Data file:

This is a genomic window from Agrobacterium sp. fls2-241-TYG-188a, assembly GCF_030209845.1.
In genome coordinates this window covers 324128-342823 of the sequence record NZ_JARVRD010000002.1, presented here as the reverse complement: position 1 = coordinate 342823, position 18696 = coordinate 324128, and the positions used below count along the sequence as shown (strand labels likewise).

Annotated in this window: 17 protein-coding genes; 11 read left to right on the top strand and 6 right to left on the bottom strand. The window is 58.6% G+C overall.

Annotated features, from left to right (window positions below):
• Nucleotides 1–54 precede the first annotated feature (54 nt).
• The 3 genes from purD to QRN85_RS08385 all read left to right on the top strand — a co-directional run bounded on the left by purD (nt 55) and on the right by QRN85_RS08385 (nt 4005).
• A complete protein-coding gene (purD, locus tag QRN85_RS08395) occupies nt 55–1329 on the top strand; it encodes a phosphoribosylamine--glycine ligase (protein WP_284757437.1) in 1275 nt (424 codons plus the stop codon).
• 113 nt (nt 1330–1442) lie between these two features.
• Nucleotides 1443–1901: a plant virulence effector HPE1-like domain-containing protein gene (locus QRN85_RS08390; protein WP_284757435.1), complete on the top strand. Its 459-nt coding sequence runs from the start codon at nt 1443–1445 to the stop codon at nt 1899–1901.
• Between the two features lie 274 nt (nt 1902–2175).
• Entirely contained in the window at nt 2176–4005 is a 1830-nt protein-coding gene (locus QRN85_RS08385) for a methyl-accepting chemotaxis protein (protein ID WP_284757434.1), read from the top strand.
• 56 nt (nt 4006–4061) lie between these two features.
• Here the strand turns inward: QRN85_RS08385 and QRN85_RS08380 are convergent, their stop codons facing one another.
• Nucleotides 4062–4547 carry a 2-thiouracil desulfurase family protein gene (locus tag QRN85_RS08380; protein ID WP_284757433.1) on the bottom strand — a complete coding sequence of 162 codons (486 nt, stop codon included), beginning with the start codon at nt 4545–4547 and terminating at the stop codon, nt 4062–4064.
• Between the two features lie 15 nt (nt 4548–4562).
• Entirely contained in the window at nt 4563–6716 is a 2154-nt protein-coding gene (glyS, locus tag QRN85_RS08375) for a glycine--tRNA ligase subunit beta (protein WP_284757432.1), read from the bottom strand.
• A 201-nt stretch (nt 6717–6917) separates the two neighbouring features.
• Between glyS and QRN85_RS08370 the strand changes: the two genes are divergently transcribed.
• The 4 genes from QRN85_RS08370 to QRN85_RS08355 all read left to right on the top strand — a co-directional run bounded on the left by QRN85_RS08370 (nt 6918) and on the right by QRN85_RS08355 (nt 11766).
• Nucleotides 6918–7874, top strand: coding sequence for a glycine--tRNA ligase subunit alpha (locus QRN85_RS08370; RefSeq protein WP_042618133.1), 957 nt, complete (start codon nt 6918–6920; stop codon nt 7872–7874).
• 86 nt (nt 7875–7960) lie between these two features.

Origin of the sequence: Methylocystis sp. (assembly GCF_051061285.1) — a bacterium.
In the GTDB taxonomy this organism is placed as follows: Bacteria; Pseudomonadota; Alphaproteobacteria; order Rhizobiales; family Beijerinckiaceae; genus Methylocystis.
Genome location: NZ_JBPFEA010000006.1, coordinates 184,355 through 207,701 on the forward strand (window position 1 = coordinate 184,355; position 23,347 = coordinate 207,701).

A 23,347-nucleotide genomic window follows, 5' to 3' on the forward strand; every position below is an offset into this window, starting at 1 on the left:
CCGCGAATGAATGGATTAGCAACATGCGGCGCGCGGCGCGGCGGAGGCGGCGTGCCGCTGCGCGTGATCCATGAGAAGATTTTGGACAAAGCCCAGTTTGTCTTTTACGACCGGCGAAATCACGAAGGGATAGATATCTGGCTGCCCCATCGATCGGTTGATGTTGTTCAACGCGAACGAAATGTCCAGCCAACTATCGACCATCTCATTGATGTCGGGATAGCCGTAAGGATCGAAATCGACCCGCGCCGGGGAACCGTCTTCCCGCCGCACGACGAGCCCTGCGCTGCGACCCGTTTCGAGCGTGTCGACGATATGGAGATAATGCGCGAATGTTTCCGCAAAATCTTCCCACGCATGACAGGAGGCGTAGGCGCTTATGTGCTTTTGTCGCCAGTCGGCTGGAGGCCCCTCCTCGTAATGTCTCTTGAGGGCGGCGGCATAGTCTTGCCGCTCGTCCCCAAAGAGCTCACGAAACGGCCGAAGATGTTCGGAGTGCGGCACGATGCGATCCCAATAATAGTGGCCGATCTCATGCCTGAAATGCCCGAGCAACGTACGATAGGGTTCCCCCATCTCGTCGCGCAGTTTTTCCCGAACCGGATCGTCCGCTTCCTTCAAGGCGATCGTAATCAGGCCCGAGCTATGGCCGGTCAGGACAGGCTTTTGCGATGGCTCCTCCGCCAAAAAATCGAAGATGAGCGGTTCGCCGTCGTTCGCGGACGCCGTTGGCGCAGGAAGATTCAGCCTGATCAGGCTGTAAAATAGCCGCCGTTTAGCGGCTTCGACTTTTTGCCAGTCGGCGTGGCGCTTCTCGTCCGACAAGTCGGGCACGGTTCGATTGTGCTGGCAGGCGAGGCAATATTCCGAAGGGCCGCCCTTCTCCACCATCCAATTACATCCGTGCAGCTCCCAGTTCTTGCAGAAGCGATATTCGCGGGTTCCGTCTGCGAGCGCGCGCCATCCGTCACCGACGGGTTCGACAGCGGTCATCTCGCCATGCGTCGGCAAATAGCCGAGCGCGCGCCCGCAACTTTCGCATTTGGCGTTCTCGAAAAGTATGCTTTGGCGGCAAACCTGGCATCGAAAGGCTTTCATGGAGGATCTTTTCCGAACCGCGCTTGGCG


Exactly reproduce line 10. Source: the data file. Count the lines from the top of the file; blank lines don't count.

• Between the two features lie 274 nt (nt 1902–2175).